BBC News has seen documents, submitted to an Israeli Court, which give more detail than ever before about how and why Israel maintains its Gaza blockade.
In one document, Israel describes the import curbs as "a central pillar in the armed conflict with Hamas".
It also confirms estimates were made of how many calories Gazans need, but says these were not used for policy-making.
Israel says the blockade is to pressure Hamas, which does not recognise Israel and backs attacks on its citizens.
Three years ago, after the Islamist Hamas movement seized power, Israel and Egypt tightened their closure of Gaza's borders, leaving the territory's 1.5 million inhabitants facing acute shortages.
But Israel has never published a list of banned items, saying it approves requests on a case-by-case basis.
Items allowed have changed over time, which has left humanitarian organisations and commercial importers constantly attempting to guess what will be approved.
The court case has been brought by the Israeli human rights group, Gisha.
The group has been trying, for more than a year, using freedom of information legislation, to squeeze information from the state about what exactly is allowed for import to Gaza, and why.
In January, Gisha, took the Israeli authorities to court, to try to force them to provide the information.
Gisha's director, Sari Bashi, says she is no security expert, "but preventing children from receiving toys, preventing manufacturers from getting raw materials - I don't see how that's responsive to Israeli security needs."
And she says that some of the prohibitions appear to be absurdly arbitrary: "I certainly don't understand why cinnamon is permitted, but coriander is forbidden. Is there something more dangerous about coriander? Is coriander more critical to Gaza's economy than cinnamon? This is a policy that appears to make no sense."
She argues that if there is a logic behind such decisions, the military should reveal what it is.
'Conflict against Hamas'
Now, after several months' waiting, the state has given its response to the court, in a written submission, seen by the BBC.
It throws a small pool of light on the process behind the blockade.
The overall rationale is set out, in bold type: "The limitation on the transfer of goods is a central pillar in the means at the disposal of the State of Israel in the armed conflict between it and Hamas."
The Israeli authorities also confirm the existence of four documents related to how the blockade works: how they process requests for imports into Gaza, how they monitor the shortages within Gaza, their approved list of what is allowed in, and a document entitled "Food Consumption in the Gaza Strip - Red Lines" which sets out the minimum calorie intake needed by Gaza's million and a half inhabitants, according to their age and sex.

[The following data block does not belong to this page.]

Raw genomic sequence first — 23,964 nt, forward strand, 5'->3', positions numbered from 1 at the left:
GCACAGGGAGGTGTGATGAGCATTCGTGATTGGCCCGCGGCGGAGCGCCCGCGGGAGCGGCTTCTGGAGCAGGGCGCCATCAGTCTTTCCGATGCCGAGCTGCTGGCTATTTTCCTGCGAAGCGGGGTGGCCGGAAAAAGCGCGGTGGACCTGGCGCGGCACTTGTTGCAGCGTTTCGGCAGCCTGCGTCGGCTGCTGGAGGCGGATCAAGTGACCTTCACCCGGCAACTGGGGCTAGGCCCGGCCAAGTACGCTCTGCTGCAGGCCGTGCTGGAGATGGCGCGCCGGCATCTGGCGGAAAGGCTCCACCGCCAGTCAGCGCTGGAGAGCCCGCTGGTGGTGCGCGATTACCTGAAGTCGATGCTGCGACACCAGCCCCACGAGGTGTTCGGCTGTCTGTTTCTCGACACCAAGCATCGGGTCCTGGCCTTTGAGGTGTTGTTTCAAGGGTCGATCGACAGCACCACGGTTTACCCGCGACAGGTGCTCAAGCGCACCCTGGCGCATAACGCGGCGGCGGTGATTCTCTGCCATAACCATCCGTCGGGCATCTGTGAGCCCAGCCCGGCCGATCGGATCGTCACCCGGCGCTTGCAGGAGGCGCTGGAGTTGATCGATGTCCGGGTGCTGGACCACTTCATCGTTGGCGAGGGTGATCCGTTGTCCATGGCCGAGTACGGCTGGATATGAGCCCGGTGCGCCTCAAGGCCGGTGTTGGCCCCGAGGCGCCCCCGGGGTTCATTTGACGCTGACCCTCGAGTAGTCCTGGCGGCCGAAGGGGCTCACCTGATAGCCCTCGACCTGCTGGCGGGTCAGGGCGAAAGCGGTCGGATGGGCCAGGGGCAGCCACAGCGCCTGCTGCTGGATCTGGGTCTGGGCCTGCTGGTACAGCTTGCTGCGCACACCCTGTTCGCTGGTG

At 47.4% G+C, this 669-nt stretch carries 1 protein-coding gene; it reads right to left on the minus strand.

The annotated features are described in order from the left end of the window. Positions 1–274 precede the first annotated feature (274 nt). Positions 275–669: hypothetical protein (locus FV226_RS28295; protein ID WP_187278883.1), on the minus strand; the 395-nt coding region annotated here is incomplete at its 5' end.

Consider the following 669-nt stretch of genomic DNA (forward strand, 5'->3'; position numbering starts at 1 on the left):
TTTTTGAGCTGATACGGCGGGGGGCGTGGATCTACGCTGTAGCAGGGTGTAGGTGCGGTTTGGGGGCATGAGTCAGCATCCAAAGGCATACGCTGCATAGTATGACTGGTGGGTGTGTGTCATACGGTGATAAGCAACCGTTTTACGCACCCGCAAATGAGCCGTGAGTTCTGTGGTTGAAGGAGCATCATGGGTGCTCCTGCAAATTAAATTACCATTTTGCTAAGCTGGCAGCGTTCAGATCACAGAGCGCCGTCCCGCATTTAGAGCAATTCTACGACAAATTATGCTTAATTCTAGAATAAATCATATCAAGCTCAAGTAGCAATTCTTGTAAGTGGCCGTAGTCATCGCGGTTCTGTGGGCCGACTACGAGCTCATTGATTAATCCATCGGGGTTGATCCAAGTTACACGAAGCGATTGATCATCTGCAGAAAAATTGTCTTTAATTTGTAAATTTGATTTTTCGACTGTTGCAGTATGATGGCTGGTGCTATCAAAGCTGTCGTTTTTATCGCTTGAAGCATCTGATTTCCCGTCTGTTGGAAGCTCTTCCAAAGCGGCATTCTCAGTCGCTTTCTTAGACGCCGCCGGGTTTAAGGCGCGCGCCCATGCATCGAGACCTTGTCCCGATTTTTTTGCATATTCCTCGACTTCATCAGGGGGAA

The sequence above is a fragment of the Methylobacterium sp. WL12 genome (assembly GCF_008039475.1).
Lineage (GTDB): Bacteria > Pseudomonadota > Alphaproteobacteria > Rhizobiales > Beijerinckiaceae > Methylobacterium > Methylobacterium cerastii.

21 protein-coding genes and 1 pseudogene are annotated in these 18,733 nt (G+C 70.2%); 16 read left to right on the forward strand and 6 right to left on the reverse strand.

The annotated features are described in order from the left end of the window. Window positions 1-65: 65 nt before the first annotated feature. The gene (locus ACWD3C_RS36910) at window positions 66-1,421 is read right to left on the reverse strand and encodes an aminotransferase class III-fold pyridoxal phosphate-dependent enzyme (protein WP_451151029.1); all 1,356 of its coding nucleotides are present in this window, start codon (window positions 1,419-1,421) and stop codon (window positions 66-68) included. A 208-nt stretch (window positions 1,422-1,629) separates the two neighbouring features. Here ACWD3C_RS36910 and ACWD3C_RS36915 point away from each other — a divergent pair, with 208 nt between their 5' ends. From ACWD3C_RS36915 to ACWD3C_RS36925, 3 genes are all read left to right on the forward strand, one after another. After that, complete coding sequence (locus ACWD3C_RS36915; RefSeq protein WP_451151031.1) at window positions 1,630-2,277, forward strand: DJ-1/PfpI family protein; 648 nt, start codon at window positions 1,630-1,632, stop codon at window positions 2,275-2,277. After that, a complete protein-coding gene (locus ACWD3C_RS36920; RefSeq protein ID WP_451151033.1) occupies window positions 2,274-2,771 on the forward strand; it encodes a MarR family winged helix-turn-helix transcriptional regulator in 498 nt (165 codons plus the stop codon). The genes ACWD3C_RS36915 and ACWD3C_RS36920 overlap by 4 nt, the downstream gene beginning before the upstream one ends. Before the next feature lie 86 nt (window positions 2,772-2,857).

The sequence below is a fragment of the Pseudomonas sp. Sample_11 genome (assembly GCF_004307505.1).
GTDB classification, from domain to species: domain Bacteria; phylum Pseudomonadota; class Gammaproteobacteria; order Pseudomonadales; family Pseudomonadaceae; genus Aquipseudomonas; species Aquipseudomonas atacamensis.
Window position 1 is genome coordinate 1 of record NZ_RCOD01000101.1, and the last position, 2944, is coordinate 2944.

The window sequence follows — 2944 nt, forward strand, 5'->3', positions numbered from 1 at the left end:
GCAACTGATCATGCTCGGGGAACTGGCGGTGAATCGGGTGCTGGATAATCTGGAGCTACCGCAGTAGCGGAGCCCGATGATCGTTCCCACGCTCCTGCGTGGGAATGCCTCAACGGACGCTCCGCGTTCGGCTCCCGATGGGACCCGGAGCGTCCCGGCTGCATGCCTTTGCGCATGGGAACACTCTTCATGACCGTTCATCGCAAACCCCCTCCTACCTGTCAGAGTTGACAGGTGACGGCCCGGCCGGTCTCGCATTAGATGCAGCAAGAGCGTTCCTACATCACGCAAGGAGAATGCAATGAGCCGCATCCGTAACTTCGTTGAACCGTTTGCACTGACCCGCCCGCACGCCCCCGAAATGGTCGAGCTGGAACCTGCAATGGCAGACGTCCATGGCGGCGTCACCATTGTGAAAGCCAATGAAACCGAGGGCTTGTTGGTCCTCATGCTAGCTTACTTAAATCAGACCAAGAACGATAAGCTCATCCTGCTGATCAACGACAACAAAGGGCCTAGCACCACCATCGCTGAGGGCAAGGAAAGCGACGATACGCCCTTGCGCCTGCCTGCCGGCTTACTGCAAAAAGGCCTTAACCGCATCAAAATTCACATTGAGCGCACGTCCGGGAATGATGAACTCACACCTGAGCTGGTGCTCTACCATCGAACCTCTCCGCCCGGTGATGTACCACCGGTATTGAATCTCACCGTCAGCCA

This paper was however, the state insists, just a draft power-point presentation, used for "internal planning work", which "never served as a basis for the policy of the authority".
But while the first three documents promise a great deal of detail, that detail is not delivered.
In each case, the state argues that disclosure of what is allowed in and why would, in their words, "damage national security and harm foreign relations".
It offers, instead, to reveal the contents of the documents to the court in a private session with the judge.
The lack of clarity causes immense frustration not just among Gazans, but among aid groups, diplomats, and the United Nations - which has described Israel's blockade as "collective punishment"
The problem, they say, is not just the shortages themselves, but the unpredictability and changing nature of what is permitted for import.
Israeli officials have said, in the past, that they are concerned that building materials in particular could be misappropriated by Hamas for military ends.
But some Israeli commentators - even those who advocate a tough stance against Hamas - say that the strategy behind the much wider blockade is ill-defined, and harmful to Israel's international standing.
The BBC has received information from reliable sources that there are currently 81 items that are approved for import - from kidney beans to tinned meat - and as of March, shoes.
Among the large range of goods currently forbidden are jam, chocolate, wood for furniture, fruit juice, textiles, and plastic toys.
The 13-page submission by the Israeli authorities to the Tel Aviv District Court raises more questions than it answers.
It does set the context for the blockade: in what Israel considers to be its existential conflict with Hamas.
But it will not satisfy those noisily calling for Israel to be more open about one of its most contentious policies.
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